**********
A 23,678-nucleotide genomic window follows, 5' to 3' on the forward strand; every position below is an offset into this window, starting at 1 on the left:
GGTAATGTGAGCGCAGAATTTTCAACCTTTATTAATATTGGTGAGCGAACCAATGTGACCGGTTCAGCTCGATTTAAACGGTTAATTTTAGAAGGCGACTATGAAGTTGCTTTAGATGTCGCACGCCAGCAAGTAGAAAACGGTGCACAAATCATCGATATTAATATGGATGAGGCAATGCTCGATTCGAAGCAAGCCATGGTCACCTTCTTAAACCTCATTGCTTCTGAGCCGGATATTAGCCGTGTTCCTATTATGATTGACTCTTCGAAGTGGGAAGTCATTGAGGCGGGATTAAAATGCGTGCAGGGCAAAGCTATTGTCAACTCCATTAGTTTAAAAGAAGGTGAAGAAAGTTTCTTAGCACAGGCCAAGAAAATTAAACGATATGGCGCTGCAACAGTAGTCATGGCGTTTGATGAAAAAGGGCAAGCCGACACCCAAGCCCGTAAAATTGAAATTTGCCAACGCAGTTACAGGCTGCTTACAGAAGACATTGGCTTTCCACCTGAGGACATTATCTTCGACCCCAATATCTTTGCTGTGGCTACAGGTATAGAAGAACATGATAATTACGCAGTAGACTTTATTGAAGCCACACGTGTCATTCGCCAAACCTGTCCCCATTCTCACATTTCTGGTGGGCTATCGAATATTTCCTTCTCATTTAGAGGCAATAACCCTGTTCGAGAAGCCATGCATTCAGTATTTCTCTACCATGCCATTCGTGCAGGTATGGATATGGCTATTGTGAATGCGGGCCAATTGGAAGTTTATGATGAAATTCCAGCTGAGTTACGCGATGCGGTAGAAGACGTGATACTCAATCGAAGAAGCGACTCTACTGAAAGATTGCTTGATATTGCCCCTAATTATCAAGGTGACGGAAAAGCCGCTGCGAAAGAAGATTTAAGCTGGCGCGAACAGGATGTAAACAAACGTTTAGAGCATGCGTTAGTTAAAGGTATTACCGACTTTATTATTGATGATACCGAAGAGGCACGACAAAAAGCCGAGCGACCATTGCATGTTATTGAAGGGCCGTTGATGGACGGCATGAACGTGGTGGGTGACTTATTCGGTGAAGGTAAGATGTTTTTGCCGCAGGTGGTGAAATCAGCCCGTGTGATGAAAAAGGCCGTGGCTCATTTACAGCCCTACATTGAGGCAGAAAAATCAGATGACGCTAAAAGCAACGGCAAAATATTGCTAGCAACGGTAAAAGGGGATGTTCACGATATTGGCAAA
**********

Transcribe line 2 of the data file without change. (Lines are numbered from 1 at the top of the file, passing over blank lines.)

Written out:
GGTAATGTGAGCGCAGAATTTTCAACCTTTATTAATATTGGTGAGCGAACCAATGTGACCGGTTCAGCTCGATTTAAACGGTTAATTTTAGAAGGCGACTATGAAGTTGCTTTAGATGTCGCACGCCAGCAAGTAGAAAACGGTGCACAAATCATCGATATTAATATGGATGAGGCAATGCTCGATTCGAAGCAAGCCATGGTCACCTTCTTAAACCTCATTGCTTCTGAGCCGGATATTAGCCGTGTTCCTATTATGATTGACTCTTCGAAGTGGGAAGTCATTGAGGCGGGATTAAAATGCGTGCAGGGCAAAGCTATTGTCAACTCCATTAGTTTAAAAGAAGGTGAAGAAAGTTTCTTAGCACAGGCCAAGAAAATTAAACGATATGGCGCTGCAACAGTAGTCATGGCGTTTGATGAAAAAGGGCAAGCCGACACCCAAGCCCGTAAAATTGAAATTTGCCAACGCAGTTACAGGCTGCTTACAGAAGACATTGGCTTTCCACCTGAGGACATTATCTTCGACCCCAATATCTTTGCTGTGGCTACAGGTATAGAAGAACATGATAATTACGCAGTAGACTTTATTGAAGCCACACGTGTCATTCGCCAAACCTGTCCCCATTCTCACATTTCTGGTGGGCTATCGAATATTTCCTTCTCATTTAGAGGCAATAACCCTGTTCGAGAAGCCATGCATTCAGTATTTCTCTACCATGCCATTCGTGCAGGTATGGATATGGCTATTGTGAATGCGGGCCAATTGGAAGTTTATGATGAAATTCCAGCTGAGTTACGCGATGCGGTAGAAGACGTGATACTCAATCGAAGAAGCGACTCTACTGAAAGATTGCTTGATATTGCCCCTAATTATCAAGGTGACGGAAAAGCCGCTGCGAAAGAAGATTTAAGCTGGCGCGAACAGGATGTAAACAAACGTTTAGAGCATGCGTTAGTTAAAGGTATTACCGACTTTATTATTGATGATACCGAAGAGGCACGACAAAAAGCCGAGCGACCATTGCATGTTATTGAAGGGCCGTTGATGGACGGCATGAACGTGGTGGGTGACTTATTCGGTGAAGGTAAGATGTTTTTGCCGCAGGTGGTGAAATCAGCCCGTGTGATGAAAAAGGCCGTGGCTCATTTACAGCCCTACATTGAGGCAGAAAAATCAGATGACGCTAAAAGCAACGGCAAAATATTGCTAGCAACGGTAAAAGGGGATGTTCACGATATTGGCAAA